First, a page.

The temptations are still there: open up the spaces too wide (with no appropriate “confinement”) and we become disconnected to our environment, to the world in which we live and move. Our spirituality becomes abstract and centered around “getting to Heaven” when we die. Shrink the spaces too much and we become focused on “following the rules” and performing for God while ignoring the heart transformation that He offers us.

But when you get it right—when the Human Scale is appropriate—it feels great. You are connected to the environment, and your spiritual life is vitally connected to the world around you. You are in community, relating to the world around you as God works in you and shapes your heart.

Like walking down the Champs Elysses or The Strand.

Moses and Me.

What does God owe us?

Do you ever think about the way Moses’ story ends? There’s something about it that connects with me on an almost unconscious level, probably due to my attraction to bittersweet, melancholy stories…

Moses took the staff from the LORD’s presence, as the LORD had commanded him. Moses and Aaron gathered the assembly before the rock. He said to them, “Listen you rebels! Should we produce water from the rock for you?” Then Moses raised his hand and struck the rock with his staff twice. Out flooded water so that the community and their animals could drink.

The Lord said to Moses and Aaron, “Because you didn’t trust me to show my holiness before the Israelites, you will not bring this assembly into the land that I am giving them.” (Numbers 20:9-12 CEB)

“The LORD was angry with me because of your deeds and swore that I couldn’t cross the Jordan River or enter the wonderful land that the LORD your God is giving you as an inheritance. I will die here in this land. I won’t cross the Jordan River. But you will, and you will take possession of that wonderful land.” (Deuteronomy 4:21-22)

To summarize:

  • God appears to man (Moses) in a burning bush and says, “I want to release my people from slavery, you go do it.
  • Man resists.
  • God insists.
  • Man resists, but hesitantly begins, and courageously speaks “truth to power”.
  • God acts.
  • Man watches miracles happen, culminating with the freeing of Israel.
  • Man faithfully leads nation through the wilderness, interceding for them, judging their disputes, and keeping their complaining in line.
  • Man makes mistake, and God tells him he will not enter the promise land.

For me, I don’t focus on the mistake/punishment part of it; that just doesn’t seem to be part of the equation. What does fascinate me is Moses’ faithfulness to the vision, and then the (apparent) acceptance of the fact that he will not be a part of its completion.

I wonder how easy it was for Moses to release that dream.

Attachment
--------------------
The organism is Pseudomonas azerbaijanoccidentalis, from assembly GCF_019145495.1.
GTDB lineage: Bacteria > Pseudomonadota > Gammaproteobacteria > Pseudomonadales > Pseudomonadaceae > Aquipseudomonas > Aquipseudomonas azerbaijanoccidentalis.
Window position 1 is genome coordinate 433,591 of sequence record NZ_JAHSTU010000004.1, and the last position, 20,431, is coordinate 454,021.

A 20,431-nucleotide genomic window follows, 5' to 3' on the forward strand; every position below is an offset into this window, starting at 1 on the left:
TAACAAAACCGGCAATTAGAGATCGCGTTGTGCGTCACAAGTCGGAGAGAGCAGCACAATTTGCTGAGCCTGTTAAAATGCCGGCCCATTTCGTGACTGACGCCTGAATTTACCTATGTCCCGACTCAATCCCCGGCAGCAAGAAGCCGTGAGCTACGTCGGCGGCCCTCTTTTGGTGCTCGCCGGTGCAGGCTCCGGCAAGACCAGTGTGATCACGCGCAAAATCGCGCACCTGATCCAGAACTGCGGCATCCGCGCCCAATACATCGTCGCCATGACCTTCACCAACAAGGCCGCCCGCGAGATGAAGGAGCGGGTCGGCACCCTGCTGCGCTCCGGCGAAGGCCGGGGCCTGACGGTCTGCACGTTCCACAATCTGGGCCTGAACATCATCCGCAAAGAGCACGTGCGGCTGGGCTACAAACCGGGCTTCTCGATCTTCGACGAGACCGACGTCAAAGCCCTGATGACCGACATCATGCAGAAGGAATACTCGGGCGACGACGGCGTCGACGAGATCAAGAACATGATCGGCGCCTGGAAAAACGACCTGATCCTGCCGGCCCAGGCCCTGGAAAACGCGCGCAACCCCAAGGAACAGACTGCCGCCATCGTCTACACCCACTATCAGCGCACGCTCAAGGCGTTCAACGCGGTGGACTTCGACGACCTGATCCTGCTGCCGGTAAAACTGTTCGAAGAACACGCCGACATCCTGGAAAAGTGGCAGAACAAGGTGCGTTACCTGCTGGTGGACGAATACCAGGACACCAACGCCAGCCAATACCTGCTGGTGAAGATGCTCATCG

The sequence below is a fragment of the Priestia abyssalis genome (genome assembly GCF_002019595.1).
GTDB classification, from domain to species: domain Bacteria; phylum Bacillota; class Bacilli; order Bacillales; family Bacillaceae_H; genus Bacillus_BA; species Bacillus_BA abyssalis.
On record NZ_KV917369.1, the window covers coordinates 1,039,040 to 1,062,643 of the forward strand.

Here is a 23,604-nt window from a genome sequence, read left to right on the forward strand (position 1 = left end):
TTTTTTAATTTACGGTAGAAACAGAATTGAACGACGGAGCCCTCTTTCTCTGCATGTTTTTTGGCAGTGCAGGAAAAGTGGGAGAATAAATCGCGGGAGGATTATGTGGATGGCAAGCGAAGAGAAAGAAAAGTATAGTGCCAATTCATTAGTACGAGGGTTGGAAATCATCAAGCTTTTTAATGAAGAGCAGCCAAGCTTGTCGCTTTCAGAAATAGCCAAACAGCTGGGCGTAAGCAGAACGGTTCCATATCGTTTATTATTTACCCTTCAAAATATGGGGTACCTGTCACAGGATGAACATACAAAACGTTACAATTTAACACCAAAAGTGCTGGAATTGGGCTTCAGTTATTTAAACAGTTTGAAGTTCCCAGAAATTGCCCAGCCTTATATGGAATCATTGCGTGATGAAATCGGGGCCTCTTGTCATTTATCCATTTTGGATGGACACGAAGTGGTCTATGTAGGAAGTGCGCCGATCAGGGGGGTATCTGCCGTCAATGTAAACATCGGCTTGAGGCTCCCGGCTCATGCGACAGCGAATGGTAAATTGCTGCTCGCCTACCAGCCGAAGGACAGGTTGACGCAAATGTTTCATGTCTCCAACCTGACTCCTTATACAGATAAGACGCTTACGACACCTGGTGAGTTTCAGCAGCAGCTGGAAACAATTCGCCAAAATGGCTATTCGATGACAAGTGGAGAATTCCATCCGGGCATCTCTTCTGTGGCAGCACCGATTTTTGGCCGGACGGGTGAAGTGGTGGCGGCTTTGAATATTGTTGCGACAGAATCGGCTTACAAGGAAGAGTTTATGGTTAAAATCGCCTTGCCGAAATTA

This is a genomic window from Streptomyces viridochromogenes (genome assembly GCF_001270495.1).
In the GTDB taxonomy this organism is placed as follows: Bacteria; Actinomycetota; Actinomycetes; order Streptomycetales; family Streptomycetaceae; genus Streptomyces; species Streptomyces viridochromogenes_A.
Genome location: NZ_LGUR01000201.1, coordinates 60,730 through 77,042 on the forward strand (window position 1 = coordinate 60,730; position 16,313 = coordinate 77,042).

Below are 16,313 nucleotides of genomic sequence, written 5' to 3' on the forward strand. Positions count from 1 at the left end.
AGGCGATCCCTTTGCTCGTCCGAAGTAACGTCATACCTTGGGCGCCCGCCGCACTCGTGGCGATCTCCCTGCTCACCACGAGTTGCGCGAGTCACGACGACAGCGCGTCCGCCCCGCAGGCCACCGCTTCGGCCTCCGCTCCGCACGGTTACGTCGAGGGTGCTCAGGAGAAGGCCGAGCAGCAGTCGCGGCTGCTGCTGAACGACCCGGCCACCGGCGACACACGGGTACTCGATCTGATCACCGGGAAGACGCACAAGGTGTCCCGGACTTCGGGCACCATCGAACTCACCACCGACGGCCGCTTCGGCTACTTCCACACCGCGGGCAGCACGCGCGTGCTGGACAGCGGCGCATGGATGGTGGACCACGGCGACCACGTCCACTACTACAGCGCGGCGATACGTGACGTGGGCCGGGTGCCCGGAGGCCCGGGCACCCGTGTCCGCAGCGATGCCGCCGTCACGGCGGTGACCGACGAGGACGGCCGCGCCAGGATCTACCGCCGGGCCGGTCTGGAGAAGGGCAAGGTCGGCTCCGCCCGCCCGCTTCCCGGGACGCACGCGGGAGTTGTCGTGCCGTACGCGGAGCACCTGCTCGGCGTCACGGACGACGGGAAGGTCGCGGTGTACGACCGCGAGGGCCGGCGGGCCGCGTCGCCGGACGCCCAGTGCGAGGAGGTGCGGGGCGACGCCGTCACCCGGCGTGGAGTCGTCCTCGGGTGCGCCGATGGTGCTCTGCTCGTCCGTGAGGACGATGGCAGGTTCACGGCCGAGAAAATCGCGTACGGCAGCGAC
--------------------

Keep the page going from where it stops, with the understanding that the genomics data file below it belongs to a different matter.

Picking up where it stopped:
I think a lot of us confuse what God has promised to us with what God has promised.

We like to add pronouns—“I”, “me”, “mine”—then we get very attached to them.

We build whole theologies that say, “God will promise me amazing things.

But even at the beginning of the whole operation, God doesn’t specifically promise that He will do great things for Moses:

“Now the Israelites’ cries of injustice have reached me. I’ve seen just how much the Egyptians have oppressed them. So get going. I’m sending you to Pharaoh to bring my people, the Israelites, out of Egypt.” (Exodus 3:9-10)

He does promise to do things through Moses.

God does want freedom for His people, but some of us will be called to be Moses: we may start the journey, and lead people through the wilderness, but our part will be done before the journey is complete.

Of course that doesn’t mean we won’t get to see amazing things: manna, instruction, guidance, flames, and clouds. 

But it does mean we have to get used to surrendering our pronouns.

We are so used to fighting for our dreams and for spiritual “visions”, but that’s not always the point. God may want to indeed do something amazing, but the role we play may not be the one we think.

“Then the LORD said to Moses: “This is the land that I swore to Abraham, Isaac, and Jacob when I promised: ‘I will give it to your descendants.’ I have shown it to you with your own eyes; however you will not cross over into it.”

Then Moses, the LORD’s servant, died—right there in the land of Moab, according to the LORD’s command. The LORD buried him in a valley in Moabite country across from Beth-peor. Even now, no one knows where Moses’ grave is. (Deuteronomy 34:4-6)

One of the great acts of art in a life is to be able to release our dreams, and be able to throw ourselves into God with no preconceived notions of “crossing into the promise land.” To be able to say, “God there is a great unknown out there, but I will choose life with you—even without any promises of success or “good things”—over anything else. It’s the mark of greatness, of a very high level of surrender and spirituality…